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Feasibility of long-distance heart rate monitoring using transmittance photoplethysmographic imaging (PPGI).

Amelard R, Scharfenberger C, Kazemzadeh F, Pfisterer KJ, Lin BS, Clausi DA, Wong A - Sci Rep (2015)

Bottom Line: For this purpose, a novel PPGI system was designed at the hardware and software level.Temporally coded illumination (TCI) is proposed for ambient correction, and a signal processing pipeline is proposed for PPGI signal extraction.Experimental results show that the processing steps yielded a substantially more pulsatile PPGI signal than the raw acquired signal, resulting in statistically significant increases in correlation to ground-truth PPG in both short- and long-distance monitoring.

View Article: PubMed Central - PubMed

Affiliation: University of Waterloo, Department of Systems Design Engineering, Waterloo, N2L3G1, Canada.

ABSTRACT
Photoplethysmography (PPG) devices are widely used for monitoring cardiovascular function. However, these devices require skin contact, which restricts their use to at-rest short-term monitoring. Photoplethysmographic imaging (PPGI) has been recently proposed as a non-contact monitoring alternative by measuring blood pulse signals across a spatial region of interest. Existing systems operate in reflectance mode, many of which are limited to short-distance monitoring and are prone to temporal changes in ambient illumination. This paper is the first study to investigate the feasibility of long-distance non-contact cardiovascular monitoring at the supermeter level using transmittance PPGI. For this purpose, a novel PPGI system was designed at the hardware and software level. Temporally coded illumination (TCI) is proposed for ambient correction, and a signal processing pipeline is proposed for PPGI signal extraction. Experimental results show that the processing steps yielded a substantially more pulsatile PPGI signal than the raw acquired signal, resulting in statistically significant increases in correlation to ground-truth PPG in both short- and long-distance monitoring. The results support the hypothesis that long-distance heart rate monitoring is feasible using transmittance PPGI, allowing for new possibilities of monitoring cardiovascular function in a non-contact manner.

No MeSH data available.


Related in: MedlinePlus

The proposed non-contact PPGI system comprises an LED (655 nm), a CMOS camera (100 fps), and a microcontroller (MCU) for synchronization and TCI implementation.The MCU timer dictates the TCI code, triggering the camera to acquire frames, which are transmitted and processed on the computer. All drawings were created by R.A.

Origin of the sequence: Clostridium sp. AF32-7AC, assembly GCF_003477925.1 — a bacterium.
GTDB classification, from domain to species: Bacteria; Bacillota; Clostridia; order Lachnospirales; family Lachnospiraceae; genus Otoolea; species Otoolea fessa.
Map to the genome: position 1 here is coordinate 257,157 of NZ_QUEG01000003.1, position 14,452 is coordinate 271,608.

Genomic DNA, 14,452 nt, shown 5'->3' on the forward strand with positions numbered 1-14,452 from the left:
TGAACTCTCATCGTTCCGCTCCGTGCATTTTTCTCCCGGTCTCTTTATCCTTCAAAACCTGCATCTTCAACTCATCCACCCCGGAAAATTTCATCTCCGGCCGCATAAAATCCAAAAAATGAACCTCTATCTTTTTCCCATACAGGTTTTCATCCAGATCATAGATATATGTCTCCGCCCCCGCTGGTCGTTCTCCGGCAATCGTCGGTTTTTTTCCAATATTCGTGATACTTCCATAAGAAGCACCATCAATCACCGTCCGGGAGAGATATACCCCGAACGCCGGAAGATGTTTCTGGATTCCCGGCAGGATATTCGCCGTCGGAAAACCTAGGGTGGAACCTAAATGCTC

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f1: The proposed non-contact PPGI system comprises an LED (655 nm), a CMOS camera (100 fps), and a microcontroller (MCU) for synchronization and TCI implementation.The MCU timer dictates the TCI code, triggering the camera to acquire frames, which are transmitted and processed on the computer. All drawings were created by R.A.

Mentions: This paper presents a pilot study to assess the feasibility of long-distance cardiovascular monitoring using transmittance PPGI. For this purpose, a novel non-contact transmittance PPGI system is proposed which is able to monitor cardiovascular activity remotely by correcting for ambient lighting fluctuations and extracting the subtle blood pulse signal using signal processing tools. This system comprises a 100 fps camera, a high-powered LED (655 nm), a microcontroller to synchronise frame captures and illumination, and image and signal processing software on a computer. Figure 1 shows a graphical representation of this system, and Figure 2 shows the processing steps. Temporally coded illumination (TCI) is introduced to remove ambient lighting artefacts at the acquisition level, thus correcting the data prior to further processing, similar to that introduced in our previous work18. The proposed PPGI system used for this study extends substantially beyond our previously reported work by incorporating a comprehensive set of signal processing steps, a larger testing sample size, and more rigorous statistical and qualitative analysis. The signal processing is particularly important for this study, as long-distance cardiovascular monitoring scenarios result in acquired signals with low signal-to-noise ratios (SNR).